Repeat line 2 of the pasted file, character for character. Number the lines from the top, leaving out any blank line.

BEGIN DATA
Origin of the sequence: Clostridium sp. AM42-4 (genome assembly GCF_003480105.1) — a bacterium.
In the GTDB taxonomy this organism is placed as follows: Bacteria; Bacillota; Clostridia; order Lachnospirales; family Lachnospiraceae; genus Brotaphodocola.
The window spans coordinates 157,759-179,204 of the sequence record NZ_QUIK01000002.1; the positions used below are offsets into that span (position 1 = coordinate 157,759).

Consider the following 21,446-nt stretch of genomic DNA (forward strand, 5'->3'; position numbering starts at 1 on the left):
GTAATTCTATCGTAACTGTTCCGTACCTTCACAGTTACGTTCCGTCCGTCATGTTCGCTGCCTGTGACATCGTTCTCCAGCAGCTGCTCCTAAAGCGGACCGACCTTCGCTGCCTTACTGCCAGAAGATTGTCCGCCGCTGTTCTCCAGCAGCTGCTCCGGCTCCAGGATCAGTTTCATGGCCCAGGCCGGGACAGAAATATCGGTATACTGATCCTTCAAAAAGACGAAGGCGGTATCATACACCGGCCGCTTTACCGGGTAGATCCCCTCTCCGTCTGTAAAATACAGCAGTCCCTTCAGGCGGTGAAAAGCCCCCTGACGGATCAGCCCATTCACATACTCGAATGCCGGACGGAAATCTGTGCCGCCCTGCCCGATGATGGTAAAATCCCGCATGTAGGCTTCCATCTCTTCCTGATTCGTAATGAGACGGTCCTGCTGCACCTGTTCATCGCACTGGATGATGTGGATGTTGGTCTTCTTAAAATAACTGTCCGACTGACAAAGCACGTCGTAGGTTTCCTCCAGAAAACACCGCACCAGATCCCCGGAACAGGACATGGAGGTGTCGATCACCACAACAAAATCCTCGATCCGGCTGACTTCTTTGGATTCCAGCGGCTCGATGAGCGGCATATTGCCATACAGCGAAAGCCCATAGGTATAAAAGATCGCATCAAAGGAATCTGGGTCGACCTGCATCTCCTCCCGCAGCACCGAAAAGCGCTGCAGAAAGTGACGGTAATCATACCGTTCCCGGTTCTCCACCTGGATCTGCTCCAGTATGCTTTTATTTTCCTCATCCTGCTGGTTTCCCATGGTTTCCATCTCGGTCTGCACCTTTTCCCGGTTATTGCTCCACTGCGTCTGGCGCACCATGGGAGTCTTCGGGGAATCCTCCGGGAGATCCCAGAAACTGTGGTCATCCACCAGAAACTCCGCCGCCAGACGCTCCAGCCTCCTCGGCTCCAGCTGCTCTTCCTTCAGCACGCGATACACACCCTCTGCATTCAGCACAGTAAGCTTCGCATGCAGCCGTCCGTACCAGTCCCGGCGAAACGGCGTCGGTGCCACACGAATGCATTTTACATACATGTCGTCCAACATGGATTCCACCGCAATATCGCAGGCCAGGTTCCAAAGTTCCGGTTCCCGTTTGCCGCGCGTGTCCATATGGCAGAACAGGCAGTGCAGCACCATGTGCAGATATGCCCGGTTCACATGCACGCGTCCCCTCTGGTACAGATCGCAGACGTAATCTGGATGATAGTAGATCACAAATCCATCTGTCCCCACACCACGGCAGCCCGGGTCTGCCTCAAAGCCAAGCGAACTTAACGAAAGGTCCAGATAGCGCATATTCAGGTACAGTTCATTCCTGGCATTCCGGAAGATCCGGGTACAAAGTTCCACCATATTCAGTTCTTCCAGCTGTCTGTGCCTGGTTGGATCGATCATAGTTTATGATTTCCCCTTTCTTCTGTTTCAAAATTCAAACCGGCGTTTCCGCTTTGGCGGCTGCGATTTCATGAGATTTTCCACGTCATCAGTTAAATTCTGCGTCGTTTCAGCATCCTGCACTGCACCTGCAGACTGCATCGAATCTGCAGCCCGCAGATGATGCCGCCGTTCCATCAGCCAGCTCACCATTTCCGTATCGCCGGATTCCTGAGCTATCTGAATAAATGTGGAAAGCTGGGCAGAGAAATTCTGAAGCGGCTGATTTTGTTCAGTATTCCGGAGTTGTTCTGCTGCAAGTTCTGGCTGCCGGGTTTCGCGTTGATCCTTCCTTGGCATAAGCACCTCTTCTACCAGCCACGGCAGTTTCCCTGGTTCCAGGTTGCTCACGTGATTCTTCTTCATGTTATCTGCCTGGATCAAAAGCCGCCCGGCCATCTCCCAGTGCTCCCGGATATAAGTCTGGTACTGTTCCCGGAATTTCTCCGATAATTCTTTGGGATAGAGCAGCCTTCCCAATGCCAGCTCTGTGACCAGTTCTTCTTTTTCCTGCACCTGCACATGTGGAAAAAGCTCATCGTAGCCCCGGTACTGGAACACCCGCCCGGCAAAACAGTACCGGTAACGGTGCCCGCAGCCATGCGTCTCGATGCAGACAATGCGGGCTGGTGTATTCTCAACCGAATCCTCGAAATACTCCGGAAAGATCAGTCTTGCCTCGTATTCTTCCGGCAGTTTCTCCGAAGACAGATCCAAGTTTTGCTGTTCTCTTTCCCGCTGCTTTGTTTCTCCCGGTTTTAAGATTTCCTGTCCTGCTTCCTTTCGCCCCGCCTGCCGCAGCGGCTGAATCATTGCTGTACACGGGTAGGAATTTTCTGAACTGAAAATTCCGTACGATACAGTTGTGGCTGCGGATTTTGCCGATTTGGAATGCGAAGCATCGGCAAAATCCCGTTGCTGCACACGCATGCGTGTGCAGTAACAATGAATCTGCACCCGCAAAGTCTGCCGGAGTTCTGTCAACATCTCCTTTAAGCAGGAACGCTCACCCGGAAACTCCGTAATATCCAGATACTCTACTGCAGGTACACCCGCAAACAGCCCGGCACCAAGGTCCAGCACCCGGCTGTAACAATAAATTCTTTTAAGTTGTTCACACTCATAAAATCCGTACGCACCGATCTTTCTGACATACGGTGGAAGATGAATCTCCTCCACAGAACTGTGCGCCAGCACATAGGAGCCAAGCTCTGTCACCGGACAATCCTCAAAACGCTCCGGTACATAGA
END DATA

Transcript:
In the GTDB taxonomy this organism is placed as follows: Bacteria; Bacillota; Clostridia; order Lachnospirales; family Lachnospiraceae; genus Brotaphodocola.